Kansas Snapshots by Gloria Freeland - January 10, 2020

Peppernuts, roof shingles, posters and more

It is said it is better to give than receive, but sometimes trying to figure out what to give can be difficult. Holidays and milestone events are typical gifting times. The Christmas season may be the chief time when people face the "What can I give?" dilemma.

Older recipients can make the challenge greater as most people reach an age where they are trying to downsize and donít need more "stuff" to clutter up their lives. There have been quite a few of these milestones in the family the past couple of years: brother Dave and his late wife Linda turned 70, husband Art reached 75, and brother-in-law Dave and sister-in-law Jo celebrated their 50th wedding anniversary, to name a few.

At work, I have taken on the role of event planner. At the end of the semester, there are often retirements and the associated parties present the challenge of trying to find going-away gifts befitting the retirees' years of service. A standing joke among my friends is to ask whether I will be planning my own party when I retire in May. Who knows, maybe I will have to consider what to give myself!

In situations like these, "universal" gifts, such as money or gift cards, are often selected. But those typically feel somewhat unsatisfying. On the flip side, what a great feeling it is for all involved when an item is found that the recipient really likes and somehow seems to "fit" the situation or the person. The event can then become as much fun for the giver as for the recipient.

I was pleased with what I came up with when two colleagues retired in December 2018, and I mentioned that in "Grimmy advice".

I was also happy with the outcome of a book for Art's 75th birthday in August. I solicited quotes and comments from people and gathered pictures of them with him. Art has always been good at guessing when something is afoot, so I asked daughter Katie to help. I didn't have any childhood photos of him, so she asked for photos from both of us. He thought she was doing some sort of genealogy project. After I had sent her the text and photos I had gathered, she put them together and had the book printed. Art was completely surprised.

Peppernuts are a common Christmas cookie, but there are almost as many recipes as cooks. So when Art's mom died, he figured his days of getting her version of the familiar treat were gone. But each year since, Katie has made them for him and he carefully stretches them out to last the entire year.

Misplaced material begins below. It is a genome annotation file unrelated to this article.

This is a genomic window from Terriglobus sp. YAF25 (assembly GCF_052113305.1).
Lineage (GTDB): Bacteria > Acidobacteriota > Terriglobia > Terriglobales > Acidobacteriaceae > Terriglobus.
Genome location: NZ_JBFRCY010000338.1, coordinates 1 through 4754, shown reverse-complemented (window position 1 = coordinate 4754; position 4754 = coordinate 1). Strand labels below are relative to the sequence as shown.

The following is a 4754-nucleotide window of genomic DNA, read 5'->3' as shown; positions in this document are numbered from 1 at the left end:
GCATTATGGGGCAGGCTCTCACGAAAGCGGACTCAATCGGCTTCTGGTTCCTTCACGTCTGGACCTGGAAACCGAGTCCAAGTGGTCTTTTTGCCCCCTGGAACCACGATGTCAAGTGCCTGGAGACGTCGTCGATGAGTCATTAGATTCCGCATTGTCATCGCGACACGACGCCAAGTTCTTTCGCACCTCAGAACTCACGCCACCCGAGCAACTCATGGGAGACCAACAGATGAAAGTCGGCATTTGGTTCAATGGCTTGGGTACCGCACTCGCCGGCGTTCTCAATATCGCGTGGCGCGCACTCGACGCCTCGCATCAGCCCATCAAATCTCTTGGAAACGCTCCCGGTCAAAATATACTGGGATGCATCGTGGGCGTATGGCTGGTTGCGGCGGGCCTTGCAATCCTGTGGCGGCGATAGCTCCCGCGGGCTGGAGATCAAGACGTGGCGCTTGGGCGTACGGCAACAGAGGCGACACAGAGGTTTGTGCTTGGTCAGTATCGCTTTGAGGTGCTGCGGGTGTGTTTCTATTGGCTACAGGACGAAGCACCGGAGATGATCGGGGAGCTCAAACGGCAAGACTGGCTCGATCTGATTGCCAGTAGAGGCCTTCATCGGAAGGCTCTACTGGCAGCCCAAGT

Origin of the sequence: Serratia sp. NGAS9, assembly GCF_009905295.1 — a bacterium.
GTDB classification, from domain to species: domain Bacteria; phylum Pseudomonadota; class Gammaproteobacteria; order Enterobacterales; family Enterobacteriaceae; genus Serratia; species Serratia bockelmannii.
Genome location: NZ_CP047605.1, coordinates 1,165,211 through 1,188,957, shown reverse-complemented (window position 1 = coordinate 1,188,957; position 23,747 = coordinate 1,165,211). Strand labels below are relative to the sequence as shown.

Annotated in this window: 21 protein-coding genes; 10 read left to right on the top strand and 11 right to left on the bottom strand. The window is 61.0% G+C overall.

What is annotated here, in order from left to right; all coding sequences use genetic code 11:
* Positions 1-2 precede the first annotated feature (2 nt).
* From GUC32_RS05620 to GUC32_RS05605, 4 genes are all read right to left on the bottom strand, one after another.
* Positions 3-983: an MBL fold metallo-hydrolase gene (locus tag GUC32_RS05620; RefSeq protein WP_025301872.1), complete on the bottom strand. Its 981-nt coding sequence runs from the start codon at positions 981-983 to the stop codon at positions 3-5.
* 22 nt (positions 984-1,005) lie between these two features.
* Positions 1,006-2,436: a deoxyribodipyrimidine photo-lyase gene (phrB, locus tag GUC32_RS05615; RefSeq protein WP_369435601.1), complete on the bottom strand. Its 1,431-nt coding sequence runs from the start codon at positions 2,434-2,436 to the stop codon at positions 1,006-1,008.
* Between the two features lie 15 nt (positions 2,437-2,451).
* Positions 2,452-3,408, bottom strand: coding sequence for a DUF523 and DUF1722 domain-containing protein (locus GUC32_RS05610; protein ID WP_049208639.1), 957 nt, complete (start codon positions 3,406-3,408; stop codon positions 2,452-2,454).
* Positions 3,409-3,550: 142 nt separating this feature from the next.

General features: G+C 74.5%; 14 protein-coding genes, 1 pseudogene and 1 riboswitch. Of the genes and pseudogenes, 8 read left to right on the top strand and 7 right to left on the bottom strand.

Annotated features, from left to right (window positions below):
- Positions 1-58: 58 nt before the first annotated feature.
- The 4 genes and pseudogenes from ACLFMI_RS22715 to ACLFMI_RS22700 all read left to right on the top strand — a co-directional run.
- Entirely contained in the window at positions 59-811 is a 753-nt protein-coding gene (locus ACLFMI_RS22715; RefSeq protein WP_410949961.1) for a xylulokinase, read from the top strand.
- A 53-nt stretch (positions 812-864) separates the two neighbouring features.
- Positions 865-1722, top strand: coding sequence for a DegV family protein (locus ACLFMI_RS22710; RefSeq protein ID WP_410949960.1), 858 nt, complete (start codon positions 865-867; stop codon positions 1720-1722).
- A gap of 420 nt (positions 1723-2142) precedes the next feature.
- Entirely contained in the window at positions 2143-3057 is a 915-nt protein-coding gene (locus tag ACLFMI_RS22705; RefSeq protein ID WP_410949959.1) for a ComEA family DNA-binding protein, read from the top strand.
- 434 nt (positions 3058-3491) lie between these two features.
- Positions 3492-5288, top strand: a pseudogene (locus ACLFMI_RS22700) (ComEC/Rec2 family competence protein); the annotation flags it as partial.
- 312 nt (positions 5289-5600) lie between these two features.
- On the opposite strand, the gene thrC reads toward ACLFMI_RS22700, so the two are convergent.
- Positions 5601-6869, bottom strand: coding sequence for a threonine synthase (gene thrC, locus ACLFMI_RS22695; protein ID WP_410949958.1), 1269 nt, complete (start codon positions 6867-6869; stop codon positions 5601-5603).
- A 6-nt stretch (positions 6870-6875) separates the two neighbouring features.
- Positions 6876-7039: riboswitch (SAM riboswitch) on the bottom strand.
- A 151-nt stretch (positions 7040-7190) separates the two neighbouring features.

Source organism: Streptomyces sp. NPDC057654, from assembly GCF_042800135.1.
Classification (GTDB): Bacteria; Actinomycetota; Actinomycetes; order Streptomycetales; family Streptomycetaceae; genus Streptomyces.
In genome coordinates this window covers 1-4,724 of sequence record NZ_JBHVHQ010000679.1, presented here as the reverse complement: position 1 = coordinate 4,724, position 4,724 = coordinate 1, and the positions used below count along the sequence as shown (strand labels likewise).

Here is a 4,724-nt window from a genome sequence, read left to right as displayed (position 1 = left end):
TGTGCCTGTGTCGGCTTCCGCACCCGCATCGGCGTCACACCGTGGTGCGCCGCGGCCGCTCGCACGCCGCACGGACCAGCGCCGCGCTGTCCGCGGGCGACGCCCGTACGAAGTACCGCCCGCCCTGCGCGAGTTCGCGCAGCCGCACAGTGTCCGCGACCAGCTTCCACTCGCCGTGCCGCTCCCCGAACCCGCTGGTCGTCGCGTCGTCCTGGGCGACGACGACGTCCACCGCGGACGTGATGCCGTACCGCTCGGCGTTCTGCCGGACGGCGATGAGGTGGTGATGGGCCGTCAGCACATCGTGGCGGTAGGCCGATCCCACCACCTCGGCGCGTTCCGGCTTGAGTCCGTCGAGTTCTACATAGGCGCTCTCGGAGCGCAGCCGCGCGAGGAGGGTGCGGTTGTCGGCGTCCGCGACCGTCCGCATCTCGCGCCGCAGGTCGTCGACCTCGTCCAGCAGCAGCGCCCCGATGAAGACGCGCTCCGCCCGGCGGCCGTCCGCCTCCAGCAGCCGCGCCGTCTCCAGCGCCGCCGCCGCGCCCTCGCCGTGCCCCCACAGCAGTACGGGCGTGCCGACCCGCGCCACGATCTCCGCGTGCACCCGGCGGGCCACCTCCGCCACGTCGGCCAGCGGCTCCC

A Christmas tradition in our home is watching "National Lampoonís Christmas Vacation." No matter how many times I watch it, it always makes me laugh. So this year, Katie cross-stitched the Griswolds' station wagon with the tree on top accompanied by one of the memorable quotes from the movie. It was a perfect gift and makes me smile every time I see it!

Some folks might steer away from homemade gifts such as these, feeling they will be amateurish. But that can actually be a part of their charm.

Before Christmas in 2018, daughter Mariya's wife Miriam enlisted Art's help to make a lightsaber for Mariya, who is a real "Star-Wars" nerd. Part way through, Miriam wasn't happy with the results and, since time was short, she shelved the project. This past Christmas, Art was passing through the Walmart clearance section and saw a small broken lightsaber for a dollar. He bought it and fixed it, but it just had a single small red light inside. So he took the remains of the earlier project, put them in the Walmart reject, wrapped it up, and labeled it "from Miriam to Mariya." It made two gifts out of one!

Another less-than-professional-grade gift that Art loves came from his second cousin Arden. During World War II, Art's mother's family was involved with hauling thousands of crates of blueberries from Upper Michigan, a story I wrote about in "On the road to Paradise." The family's main supplier had a country store where they picked up the berries. After the war, the conservation department stopped the brush burning needed to stimulate berry growth and the business dried up. A few years ago, Arden was in the area and made husband Bob wander into the woods where the store had been located to find a suitable artifact. He came back with some roof-shingle pieces. She put them in a cheap frame and gave it to Art, who has it hanging on the wall at his work.

One of my most recent gifting efforts was for sister Gaila's 65th birthday, which is tomorrow. I pondered what to give her in recognition of this milestone. I finally decided to create a poster with a photo of her as a youngster along with news events, technological information, TV shows, movies, sports highlights, books, songs and prices of items from her birth year. Since Mariya does design work, I enlisted her help and she completed the task after I generated the text for the 11 x 17 poster. She and I have done similar posters for other family members.

Since Gaila lives in Bolivia, I mailed the poster to her daughter Larisa, who took it along when she later flew home to celebrate the holidays with her family. Gaila opened it early as Larisa wanted to see what she had been the courier for.

Gailaís response? "How special! Love it!! Love the pic! That was my cute age!!"

Yes, getting an appropriate gift is often a head scratcher. But if you get it right, the effort is worth it!

Top-left: Gloria and Katie with the "Christmas Vacation" cross-stitch; top-middle: Mariya with her "Walmart special" lightsaber. The changing of the lights and colors cannot be seen in the photo; bottom-left: the shingle gift; bottom-middle: Art with his 75th birthday book; right: Gaila's poster.

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Other columns from 2020 may be found at: 2020 Index.
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